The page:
Isn’t this an amazing story about spiritual sight?  Bartimaeus understood the covenant well enough and he had the faith to believe that it was true and so he received the answer to his hearts deepest longing – he wanted to see.  And incidentally, I believe that he went on to be an active disciple of Jesus for there is no other reason why he would be recorded by name in Mark’s gospel unless it was because everyone in the early church was familiar with who he was.

 

Like Bartimaeus, we are children of a covenant. So let me ask you a few questions:

 

What covenant promises have God made to you?

If you could ask for anything, What is burning in your heart to request from the King of Kings?

Will you persistently ask until God fulfills the longing he has put in you?

 

Are you intimately acquainted with the covenant such that you can demand of God the fulfillment of his promises?  If so, what promise is currently burning on your heart?  Continue imploring God to honor his word.  Pray boldly, expectantly.  Pray when others have given up.  Mothers – pray for those children who have wandered from the faith.  Fathers pray for those missionary opportunities you long to fulfill.  Singles pray for those spouses who are faithful to the Gospel to come your way.  Children pray for your sick friends to be well until God answers.  Study your word; know God’s promises and hold them out before the eternal throne until they are fulfilled.

 

Our God has promised us many things.  He has promised to put my law in [our] minds and write it on [our] hearts.  I will be their God and they will be my people.  No longer will a man teach his neighbor or a man his brother saying ‘Know the Lord,’ because they will all know me, from the least of them to the greatest,” declares the Lord.  “For I will forgive their wickedness and will remember their sins no more.” (Jer 31:33-34).

 

Did you catch all that. God has obligated himself to put his law in your inner life.  He has promised that everyone will know him.  He has declared that he will forgive and forget our sins.

 

But it gets better.  He promises that if anyone says to this mountain, ‘Go, throw yourself into the sea,’ and does not doubt in his heart but believes that what he says will happen, it will be done for him. (Mark 11:23).  The New covenant people are promised a power in prayer that is phenomenal.  We are promised that whenever [we] are arrested and brought to trial, do not worry beforehand about what to say.  Just say whatever is given you at the time, for it is not you speaking, but the Holy Spirit (Mark 13:11).  That is a promise of the God’s active presence and communication in our lives.  We are promised the ability to preach the word of God with power and authority: Go into all the world and preach the good news to all creation…and these signs will accompany those who believe: in my name they will drive out demons; they will speak in new tongues, they will pick up snakes with their hands; and when they drink deadly poison it will not hurt them at all, they will place their hands on sick people, and they will get well…and the Lord worked with them and confirmed his word by the signs that accompanied it (Mark 16:15-20)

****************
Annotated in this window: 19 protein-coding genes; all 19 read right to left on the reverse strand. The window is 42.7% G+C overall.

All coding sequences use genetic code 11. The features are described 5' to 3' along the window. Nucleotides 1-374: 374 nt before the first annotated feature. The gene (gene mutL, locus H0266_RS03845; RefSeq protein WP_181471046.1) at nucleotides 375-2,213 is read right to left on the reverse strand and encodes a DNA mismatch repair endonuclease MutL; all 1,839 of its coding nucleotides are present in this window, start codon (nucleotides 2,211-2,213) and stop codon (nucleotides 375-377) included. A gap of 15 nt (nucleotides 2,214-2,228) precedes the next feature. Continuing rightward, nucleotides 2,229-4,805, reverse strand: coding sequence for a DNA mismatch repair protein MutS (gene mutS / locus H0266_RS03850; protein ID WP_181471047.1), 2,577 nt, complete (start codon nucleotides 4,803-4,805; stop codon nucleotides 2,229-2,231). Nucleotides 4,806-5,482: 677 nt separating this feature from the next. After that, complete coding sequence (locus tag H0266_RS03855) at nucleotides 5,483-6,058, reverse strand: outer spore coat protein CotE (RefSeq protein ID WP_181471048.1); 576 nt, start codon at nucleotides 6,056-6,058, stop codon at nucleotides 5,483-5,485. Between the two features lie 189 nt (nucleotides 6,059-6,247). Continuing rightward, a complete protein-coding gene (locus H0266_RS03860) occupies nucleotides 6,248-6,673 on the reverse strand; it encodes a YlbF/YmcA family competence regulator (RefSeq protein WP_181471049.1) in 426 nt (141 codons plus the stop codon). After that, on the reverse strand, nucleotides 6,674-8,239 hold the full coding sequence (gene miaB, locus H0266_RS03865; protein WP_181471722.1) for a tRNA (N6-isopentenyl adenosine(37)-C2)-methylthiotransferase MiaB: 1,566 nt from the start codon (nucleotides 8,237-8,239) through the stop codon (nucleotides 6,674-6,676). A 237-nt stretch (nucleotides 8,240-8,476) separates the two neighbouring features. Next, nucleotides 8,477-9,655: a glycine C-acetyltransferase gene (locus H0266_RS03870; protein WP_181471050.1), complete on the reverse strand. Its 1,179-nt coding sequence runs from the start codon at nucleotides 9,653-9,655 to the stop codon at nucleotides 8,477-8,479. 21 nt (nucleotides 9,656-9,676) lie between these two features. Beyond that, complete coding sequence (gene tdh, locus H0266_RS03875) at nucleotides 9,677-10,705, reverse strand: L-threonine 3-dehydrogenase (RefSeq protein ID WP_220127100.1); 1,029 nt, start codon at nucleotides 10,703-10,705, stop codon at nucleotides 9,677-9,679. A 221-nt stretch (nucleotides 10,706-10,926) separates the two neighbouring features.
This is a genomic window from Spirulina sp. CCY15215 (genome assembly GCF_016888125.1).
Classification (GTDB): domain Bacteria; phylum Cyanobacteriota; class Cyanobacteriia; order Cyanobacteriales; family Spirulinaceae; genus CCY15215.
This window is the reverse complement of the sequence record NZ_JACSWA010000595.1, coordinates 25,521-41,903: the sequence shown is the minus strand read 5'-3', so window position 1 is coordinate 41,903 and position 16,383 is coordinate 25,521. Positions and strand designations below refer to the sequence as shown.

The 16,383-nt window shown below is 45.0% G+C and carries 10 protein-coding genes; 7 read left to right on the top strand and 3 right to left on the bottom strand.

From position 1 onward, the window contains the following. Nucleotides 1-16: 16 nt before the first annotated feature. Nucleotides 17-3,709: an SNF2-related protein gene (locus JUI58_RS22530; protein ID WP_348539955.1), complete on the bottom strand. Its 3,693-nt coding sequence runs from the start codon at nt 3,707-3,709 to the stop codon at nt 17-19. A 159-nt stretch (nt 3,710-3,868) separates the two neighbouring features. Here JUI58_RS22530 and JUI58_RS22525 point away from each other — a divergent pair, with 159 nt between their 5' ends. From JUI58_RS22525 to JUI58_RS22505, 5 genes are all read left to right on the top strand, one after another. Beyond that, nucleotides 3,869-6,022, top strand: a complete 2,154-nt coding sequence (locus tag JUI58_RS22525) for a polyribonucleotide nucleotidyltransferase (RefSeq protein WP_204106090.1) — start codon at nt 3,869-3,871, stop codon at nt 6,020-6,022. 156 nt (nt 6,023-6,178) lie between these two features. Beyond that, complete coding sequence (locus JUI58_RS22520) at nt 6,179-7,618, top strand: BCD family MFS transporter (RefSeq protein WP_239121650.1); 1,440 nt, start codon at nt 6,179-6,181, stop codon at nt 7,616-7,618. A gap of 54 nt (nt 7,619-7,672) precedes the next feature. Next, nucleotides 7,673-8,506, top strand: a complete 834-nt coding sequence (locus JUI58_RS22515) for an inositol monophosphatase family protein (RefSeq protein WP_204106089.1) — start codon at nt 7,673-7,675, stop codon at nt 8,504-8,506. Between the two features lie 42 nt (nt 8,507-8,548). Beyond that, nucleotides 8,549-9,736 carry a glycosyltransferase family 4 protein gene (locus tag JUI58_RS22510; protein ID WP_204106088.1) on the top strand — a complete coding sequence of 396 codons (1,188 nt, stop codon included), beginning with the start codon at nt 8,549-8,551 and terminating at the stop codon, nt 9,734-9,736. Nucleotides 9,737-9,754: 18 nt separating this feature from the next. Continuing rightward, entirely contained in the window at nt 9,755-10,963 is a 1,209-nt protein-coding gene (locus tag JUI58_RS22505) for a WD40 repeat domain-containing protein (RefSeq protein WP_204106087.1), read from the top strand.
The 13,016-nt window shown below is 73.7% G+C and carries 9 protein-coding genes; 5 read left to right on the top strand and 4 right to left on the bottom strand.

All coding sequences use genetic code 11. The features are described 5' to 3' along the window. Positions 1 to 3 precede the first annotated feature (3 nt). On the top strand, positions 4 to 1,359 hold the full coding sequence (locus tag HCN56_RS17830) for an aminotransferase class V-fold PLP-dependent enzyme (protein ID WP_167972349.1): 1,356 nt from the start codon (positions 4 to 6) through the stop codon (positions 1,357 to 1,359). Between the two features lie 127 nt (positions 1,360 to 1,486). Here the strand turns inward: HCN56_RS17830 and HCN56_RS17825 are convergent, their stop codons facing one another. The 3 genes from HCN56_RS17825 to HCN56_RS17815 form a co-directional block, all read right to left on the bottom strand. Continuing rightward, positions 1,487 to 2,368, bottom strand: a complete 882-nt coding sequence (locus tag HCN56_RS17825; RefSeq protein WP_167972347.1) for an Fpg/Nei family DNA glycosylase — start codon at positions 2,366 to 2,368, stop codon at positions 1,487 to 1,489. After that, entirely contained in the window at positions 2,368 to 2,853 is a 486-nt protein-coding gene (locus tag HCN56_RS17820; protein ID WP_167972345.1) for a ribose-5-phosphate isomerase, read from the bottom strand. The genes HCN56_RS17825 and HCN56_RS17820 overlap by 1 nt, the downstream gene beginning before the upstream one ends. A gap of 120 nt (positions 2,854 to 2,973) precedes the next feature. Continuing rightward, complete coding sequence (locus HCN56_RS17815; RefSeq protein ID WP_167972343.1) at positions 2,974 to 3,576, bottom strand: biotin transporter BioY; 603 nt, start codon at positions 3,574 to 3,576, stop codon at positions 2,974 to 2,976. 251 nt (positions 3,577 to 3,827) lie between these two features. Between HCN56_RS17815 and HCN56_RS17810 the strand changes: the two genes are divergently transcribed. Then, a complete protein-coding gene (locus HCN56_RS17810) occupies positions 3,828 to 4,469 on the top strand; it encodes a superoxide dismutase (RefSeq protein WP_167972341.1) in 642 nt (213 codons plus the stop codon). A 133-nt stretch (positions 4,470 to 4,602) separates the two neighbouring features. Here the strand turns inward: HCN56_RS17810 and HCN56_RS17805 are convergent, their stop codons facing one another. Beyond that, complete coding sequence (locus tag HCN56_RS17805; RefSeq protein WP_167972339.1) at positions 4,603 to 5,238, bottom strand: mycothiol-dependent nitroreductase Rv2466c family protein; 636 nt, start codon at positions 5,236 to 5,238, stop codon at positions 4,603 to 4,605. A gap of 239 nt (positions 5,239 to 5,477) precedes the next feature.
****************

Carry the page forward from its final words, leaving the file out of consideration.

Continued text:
The New Covenant promises that God will not ever leave us, but will abide in us as the Holy Spirit.  We are promised the spiritual gifts, the bearing of the fruit of the spirit, the ability to deny sin a foothold in our life.  We are given the promise of an open door into the Heavenly courts of God Almighty, We are promised eternal life.  We are promised the ability to love our neighbors and our enemies, to forgive those who sin against us, to give generously.  And we are promised freedom.  And I haven’t even exhausted the list of new covenant promises.

The story of Bartimaeus should serve to encourage all of us to pray and pray boldly until our Lord fulfills his covenant obligations to his people.

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About Scott Roberts

pastor of Hope in Christ Church, Bellingham, WA